The Wallace's Standardwing, Semioptera wallacii, is the only member in monotypic genus Semioptera.
George Robert Gray of the British Museum named this species in honor of Alfred Russel Wallace, British naturalist and author of The Malay Archipelago, who discovered the bird in 1858.
The Wallace's Standarwing is a medium-sized, approximately 28cm long, olive-brown bird of paradise.
The male has a gloss violet-and-lilac colored crown and emerald green breast-shield. Its most striking features are two pairs of long white plumes coming out from the bend of the wing that can be raised or lowered at the bird’s will.
The unadorned olive-brown female is smaller but has a longer tail than the male.
Distribution / Range
Wallace's Standardwing inhabits, and is endemic to, the famed Spice Islands of eastern Indonesia and is the westernmost species of the true birds of paradise.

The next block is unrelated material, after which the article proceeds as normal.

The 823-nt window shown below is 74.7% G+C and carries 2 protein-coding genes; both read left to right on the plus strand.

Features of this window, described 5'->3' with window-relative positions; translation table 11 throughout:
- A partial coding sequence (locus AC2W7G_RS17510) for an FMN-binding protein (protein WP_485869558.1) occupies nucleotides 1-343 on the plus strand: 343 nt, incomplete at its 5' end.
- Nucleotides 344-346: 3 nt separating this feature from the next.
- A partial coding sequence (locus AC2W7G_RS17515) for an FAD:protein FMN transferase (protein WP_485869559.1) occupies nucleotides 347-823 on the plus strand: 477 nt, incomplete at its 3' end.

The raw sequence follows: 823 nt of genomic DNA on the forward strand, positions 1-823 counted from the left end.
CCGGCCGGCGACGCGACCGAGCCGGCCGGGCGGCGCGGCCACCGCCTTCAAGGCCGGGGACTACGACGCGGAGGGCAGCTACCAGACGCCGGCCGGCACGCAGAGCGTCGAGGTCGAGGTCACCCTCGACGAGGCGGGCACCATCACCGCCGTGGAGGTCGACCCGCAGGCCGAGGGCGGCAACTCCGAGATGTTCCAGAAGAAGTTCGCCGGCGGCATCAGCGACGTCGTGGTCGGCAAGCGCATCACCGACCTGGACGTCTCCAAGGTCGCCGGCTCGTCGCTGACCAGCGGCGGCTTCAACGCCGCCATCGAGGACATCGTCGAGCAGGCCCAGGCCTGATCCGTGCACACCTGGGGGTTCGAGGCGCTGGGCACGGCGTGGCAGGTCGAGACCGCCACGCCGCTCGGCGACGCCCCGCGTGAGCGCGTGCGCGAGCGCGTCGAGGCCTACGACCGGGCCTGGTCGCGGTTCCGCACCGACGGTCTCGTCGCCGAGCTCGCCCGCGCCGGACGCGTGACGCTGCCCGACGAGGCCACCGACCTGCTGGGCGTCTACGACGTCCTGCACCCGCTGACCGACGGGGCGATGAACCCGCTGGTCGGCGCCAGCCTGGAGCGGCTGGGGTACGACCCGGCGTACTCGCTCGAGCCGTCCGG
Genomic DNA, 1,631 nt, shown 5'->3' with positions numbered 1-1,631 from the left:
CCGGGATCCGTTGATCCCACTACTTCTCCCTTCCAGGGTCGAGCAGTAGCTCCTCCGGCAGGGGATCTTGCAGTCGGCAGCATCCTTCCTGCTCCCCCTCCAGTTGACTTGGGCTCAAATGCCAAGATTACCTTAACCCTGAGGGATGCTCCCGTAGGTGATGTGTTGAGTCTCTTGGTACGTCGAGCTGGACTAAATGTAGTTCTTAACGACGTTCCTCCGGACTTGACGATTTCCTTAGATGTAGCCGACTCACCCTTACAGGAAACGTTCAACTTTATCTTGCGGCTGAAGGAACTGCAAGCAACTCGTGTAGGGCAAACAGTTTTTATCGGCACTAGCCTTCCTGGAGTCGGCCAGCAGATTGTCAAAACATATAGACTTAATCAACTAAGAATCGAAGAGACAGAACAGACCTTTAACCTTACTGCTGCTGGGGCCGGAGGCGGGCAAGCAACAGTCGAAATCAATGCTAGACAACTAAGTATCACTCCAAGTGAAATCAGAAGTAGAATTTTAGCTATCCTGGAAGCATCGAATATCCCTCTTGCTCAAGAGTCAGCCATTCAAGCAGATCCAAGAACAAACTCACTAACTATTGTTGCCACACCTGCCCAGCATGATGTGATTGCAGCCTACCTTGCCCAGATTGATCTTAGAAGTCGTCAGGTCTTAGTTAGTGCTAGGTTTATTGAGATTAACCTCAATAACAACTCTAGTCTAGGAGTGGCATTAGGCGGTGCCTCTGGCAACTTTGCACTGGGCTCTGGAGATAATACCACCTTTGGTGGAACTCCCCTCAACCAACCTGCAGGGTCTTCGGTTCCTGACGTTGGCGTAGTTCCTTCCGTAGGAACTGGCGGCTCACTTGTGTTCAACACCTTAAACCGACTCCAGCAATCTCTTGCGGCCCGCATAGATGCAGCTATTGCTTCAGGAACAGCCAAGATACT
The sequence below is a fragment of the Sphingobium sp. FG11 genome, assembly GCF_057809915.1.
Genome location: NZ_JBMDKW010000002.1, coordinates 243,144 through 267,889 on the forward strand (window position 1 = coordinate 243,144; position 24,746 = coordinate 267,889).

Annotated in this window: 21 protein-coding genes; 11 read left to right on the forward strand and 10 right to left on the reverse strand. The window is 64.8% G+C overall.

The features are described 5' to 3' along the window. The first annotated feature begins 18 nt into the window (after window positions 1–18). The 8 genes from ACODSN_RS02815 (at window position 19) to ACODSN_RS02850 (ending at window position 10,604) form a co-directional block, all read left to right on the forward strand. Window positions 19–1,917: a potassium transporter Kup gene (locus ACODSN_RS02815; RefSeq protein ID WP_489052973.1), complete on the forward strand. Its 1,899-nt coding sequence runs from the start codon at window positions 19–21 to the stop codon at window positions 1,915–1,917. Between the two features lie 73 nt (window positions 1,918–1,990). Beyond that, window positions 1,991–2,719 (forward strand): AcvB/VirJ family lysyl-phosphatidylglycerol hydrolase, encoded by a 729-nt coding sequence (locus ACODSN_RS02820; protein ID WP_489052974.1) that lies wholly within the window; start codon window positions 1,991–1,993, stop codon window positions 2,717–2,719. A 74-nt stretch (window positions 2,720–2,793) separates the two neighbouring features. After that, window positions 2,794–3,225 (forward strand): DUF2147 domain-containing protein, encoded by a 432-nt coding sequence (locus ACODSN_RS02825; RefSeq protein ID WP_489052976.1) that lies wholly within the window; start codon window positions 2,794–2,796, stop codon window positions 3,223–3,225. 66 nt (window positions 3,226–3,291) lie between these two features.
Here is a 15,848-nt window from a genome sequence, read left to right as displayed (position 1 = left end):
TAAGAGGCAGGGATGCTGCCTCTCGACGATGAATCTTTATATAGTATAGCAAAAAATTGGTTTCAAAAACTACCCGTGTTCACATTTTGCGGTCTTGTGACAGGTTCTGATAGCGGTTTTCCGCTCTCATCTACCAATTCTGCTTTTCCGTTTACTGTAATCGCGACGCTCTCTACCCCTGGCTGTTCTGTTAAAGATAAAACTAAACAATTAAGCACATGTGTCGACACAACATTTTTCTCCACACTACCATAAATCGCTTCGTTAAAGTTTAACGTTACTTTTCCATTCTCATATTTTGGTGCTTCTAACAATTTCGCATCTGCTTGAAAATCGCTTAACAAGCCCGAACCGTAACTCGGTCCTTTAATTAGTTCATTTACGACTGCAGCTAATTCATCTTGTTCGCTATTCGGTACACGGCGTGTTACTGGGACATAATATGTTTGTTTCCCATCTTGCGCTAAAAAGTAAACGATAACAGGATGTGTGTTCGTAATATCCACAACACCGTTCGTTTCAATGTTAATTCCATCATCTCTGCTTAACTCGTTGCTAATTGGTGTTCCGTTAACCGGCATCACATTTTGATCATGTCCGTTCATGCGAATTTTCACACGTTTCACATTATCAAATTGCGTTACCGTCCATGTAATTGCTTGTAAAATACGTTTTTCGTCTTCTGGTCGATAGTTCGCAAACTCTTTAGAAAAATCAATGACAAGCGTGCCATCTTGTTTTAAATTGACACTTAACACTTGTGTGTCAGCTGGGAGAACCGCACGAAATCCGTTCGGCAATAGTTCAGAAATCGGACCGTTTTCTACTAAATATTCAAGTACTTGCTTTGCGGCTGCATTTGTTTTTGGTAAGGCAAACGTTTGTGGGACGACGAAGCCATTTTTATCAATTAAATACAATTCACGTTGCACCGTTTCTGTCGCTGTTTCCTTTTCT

A common species in its limited habitat range, the Wallace's Standardwing is evaluated as Least Concern on the IUCN Red List of Threatened Species. It is listed on Appendix II of CITES.
Diet / Feeding
Its diet consists mainly of insects, arthropods and fruits.
Breeding / Mating
The males are polygamous. They gather and perform a spectacular aerial display, "parachuting" with wings and its vivid green breast shield spread, and the wing "standards" fluttering above its back.
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